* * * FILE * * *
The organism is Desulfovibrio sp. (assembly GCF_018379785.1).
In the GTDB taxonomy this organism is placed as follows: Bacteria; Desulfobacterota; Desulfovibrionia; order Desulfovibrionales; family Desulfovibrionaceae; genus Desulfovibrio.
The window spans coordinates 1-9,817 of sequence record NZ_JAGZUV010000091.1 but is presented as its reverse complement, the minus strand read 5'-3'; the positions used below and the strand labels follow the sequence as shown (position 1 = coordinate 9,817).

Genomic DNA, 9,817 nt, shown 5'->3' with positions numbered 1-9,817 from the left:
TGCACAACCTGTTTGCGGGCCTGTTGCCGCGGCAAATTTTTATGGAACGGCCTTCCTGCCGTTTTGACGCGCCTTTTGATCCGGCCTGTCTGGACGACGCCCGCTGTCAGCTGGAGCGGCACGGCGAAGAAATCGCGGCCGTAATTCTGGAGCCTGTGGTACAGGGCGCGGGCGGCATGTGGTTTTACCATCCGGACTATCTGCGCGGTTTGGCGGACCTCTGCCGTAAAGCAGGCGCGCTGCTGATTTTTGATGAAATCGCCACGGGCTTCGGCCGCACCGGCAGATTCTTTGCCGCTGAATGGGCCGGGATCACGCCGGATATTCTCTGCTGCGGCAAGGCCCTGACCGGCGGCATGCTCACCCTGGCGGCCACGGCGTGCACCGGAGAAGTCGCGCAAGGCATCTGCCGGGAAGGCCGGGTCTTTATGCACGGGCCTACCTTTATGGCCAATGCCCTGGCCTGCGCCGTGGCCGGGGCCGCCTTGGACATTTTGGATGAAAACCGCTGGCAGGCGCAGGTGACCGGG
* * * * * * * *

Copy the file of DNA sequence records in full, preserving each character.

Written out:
The organism is Desulfovibrio sp. (assembly GCF_018379785.1).
In the GTDB taxonomy this organism is placed as follows: Bacteria; Desulfobacterota; Desulfovibrionia; order Desulfovibrionales; family Desulfovibrionaceae; genus Desulfovibrio.
The window spans coordinates 1-9,817 of sequence record NZ_JAGZUV010000091.1 but is presented as its reverse complement, the minus strand read 5'-3'; the positions used below and the strand labels follow the sequence as shown (position 1 = coordinate 9,817).

Genomic DNA, 9,817 nt, shown 5'->3' with positions numbered 1-9,817 from the left:
TGCACAACCTGTTTGCGGGCCTGTTGCCGCGGCAAATTTTTATGGAACGGCCTTCCTGCCGTTTTGACGCGCCTTTTGATCCGGCCTGTCTGGACGACGCCCGCTGTCAGCTGGAGCGGCACGGCGAAGAAATCGCGGCCGTAATTCTGGAGCCTGTGGTACAGGGCGCGGGCGGCATGTGGTTTTACCATCCGGACTATCTGCGCGGTTTGGCGGACCTCTGCCGTAAAGCAGGCGCGCTGCTGATTTTTGATGAAATCGCCACGGGCTTCGGCCGCACCGGCAGATTCTTTGCCGCTGAATGGGCCGGGATCACGCCGGATATTCTCTGCTGCGGCAAGGCCCTGACCGGCGGCATGCTCACCCTGGCGGCCACGGCGTGCACCGGAGAAGTCGCGCAAGGCATCTGCCGGGAAGGCCGGGTCTTTATGCACGGGCCTACCTTTATGGCCAATGCCCTGGCCTGCGCCGTGGCCGGGGCCGCCTTGGACATTTTGGATGAAAACCGCTGGCAGGCGCAGGTGACCGGG